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ABC owes Christian women an apology for 'GCB'

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There’s been a lot of talk about apologies in the news of late. What can and cannot be said of women in today’s society.

Well, let me enter in a new request – that ABC television network apologize to every Christian woman in the country.

On Sunday, a holy day to those of faith, ABC unveiled its new drama “GCB” which stands for “Good Christian Bitch.”

ABC has taken blasphemy to new levels of depravity.

Based on the 2008 book “Good Christian Bi----s” by Kim Gatlin, "GCB" is about a woman named Amanda Vaughn, played by Leslie Bibb, who returns home to Dallas with her two children after facing marital and financial troubles. "GCB’s" trailers, ads, and name suggest this series will not be family friendly or even respectful towards Christians.

According to information about the program received by Movieguide, Amanda is a former “mean girl” who has put the past behind her, while her former classmates and victims have not. They are the new mean girls who are as likely to gossip viciously about their returned rival as they are to offer up a humiliating prayer about her in church. 

As soon as their leader Carlene Cockburn, played by Kristin Chenoweth, sees her arrive she calls her friends, smugly gossiping about how Amanda’s former husband died in a car crash while having an affair with her best friend. 

Chenoweth’s character then halts the talk saying, “Ladies, it is not appropriate to speak of such things on the phone.” After a pause she continues, “I’ll see ya in church.” 

Another clip shows Carlene and her friends confronting Amanda about the moral code of their community.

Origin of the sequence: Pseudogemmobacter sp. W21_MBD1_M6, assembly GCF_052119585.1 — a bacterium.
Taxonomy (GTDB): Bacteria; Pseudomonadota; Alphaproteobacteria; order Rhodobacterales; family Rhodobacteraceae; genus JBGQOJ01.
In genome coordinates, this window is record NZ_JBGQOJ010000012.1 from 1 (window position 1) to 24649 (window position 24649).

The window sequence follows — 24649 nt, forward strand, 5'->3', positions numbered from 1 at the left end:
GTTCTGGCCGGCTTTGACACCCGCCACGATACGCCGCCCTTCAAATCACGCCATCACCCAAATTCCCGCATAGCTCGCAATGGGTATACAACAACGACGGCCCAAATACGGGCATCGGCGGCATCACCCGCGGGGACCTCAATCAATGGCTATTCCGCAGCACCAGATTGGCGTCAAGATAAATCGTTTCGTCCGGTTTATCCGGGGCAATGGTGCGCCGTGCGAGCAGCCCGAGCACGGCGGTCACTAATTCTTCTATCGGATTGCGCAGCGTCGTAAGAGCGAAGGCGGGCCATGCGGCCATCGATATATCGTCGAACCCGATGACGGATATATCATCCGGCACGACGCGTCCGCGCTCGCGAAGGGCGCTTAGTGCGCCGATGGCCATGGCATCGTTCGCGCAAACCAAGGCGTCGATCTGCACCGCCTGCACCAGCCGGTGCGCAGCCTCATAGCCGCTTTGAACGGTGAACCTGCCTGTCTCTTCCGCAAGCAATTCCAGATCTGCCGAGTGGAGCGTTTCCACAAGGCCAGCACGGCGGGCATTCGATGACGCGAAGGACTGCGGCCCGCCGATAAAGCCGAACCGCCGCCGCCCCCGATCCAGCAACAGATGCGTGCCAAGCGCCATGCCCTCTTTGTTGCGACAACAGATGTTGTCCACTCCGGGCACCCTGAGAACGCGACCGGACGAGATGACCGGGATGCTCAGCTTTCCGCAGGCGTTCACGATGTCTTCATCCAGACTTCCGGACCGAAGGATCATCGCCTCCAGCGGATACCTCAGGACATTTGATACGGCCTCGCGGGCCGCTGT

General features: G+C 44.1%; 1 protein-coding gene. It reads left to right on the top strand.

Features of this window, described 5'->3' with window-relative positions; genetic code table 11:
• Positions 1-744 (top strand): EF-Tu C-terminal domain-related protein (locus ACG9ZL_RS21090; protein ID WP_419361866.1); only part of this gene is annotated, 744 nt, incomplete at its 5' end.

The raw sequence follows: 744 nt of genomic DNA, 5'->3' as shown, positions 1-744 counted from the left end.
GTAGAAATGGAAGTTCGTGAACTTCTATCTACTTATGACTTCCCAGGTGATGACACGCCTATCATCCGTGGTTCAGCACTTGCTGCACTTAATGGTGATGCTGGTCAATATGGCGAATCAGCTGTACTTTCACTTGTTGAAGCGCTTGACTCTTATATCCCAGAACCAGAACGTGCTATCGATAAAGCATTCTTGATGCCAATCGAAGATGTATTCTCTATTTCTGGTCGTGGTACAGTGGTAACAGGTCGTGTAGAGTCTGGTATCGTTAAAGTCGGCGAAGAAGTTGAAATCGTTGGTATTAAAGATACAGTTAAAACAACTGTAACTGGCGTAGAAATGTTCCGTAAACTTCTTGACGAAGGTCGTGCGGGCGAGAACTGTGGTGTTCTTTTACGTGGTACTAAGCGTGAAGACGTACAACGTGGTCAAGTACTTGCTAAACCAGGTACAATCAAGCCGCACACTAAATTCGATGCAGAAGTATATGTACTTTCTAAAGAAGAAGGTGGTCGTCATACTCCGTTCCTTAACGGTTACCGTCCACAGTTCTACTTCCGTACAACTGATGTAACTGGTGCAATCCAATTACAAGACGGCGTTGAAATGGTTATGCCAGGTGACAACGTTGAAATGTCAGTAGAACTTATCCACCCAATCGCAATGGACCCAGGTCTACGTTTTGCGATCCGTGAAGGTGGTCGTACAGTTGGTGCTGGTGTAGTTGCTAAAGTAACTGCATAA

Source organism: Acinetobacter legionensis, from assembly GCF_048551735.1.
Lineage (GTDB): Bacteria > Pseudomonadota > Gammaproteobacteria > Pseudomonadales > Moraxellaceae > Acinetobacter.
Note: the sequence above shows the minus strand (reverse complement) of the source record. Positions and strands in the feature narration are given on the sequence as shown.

The following scene shows Carlene in an office getting an invitation from a man to “do it.” Turning religious pictures face down, she crawls over the desk -- and the object of her affection -- and gives him a heavy kiss. 

Meanwhile, Amanda’s gun-collecting, shallow mother, played by Annie Potts says, “I feel certain that the good Lord would like me to have a new fur coat.”

Based on the trailers, Amanda Vaughn appears to be the only sane member of this community, and she doesn’t appear to be a practicing Christian. 

When her mother drags her and her children to church, Amanda tells her mother that she “didn’t raise the kids with any particular religion.” While we all know that there are hypocrites in every institution and every religion, GCB uses Southern Christian women as the sole, stereotypical examples of self-indulgence, shallowness and hypocrisy.

Other scenes show young girls being encouraged to wear revealing tops.

When one mother expresses concern that her daughter's old cheerleader uniform is too tight, Chenoweth’s character tells her not to worry “cleavage helps your cross hang straight.” Later at the game, the football team cheers when the girl’s vest pops open.

Clearly, these are not messages Christian parents would want to send their daughters.

The fact that "GCB" ridicules God, morality, and Christians, who are little more than stereotypes, is typical of the Hollywood, where calling Christian women names is still in fashion. However, if this were a television show about any other group -- Muslim women, Jewish women or even radical feminists, the demands for apologies would be ringing from the halls of the media establishment from New York to Hollywood.

Apparently, it is calling only certain women names that is a problem in today’s culture. Christians are easy fodder for derision.

We urge all Americans to call or write ABC executives about this series Robert Iger, CEO of the Walt Disney Company, Anne Sweeney, President of Disney-ABC Television Group Paul Lee, President of ABC Entertainment and demand Christian women be treated with respect and that the offensive "CGB" be taken off the air immediately.

Ted Baehr is founder and publisher of Movieguide®: The Family Guide to Movies and Entertainment.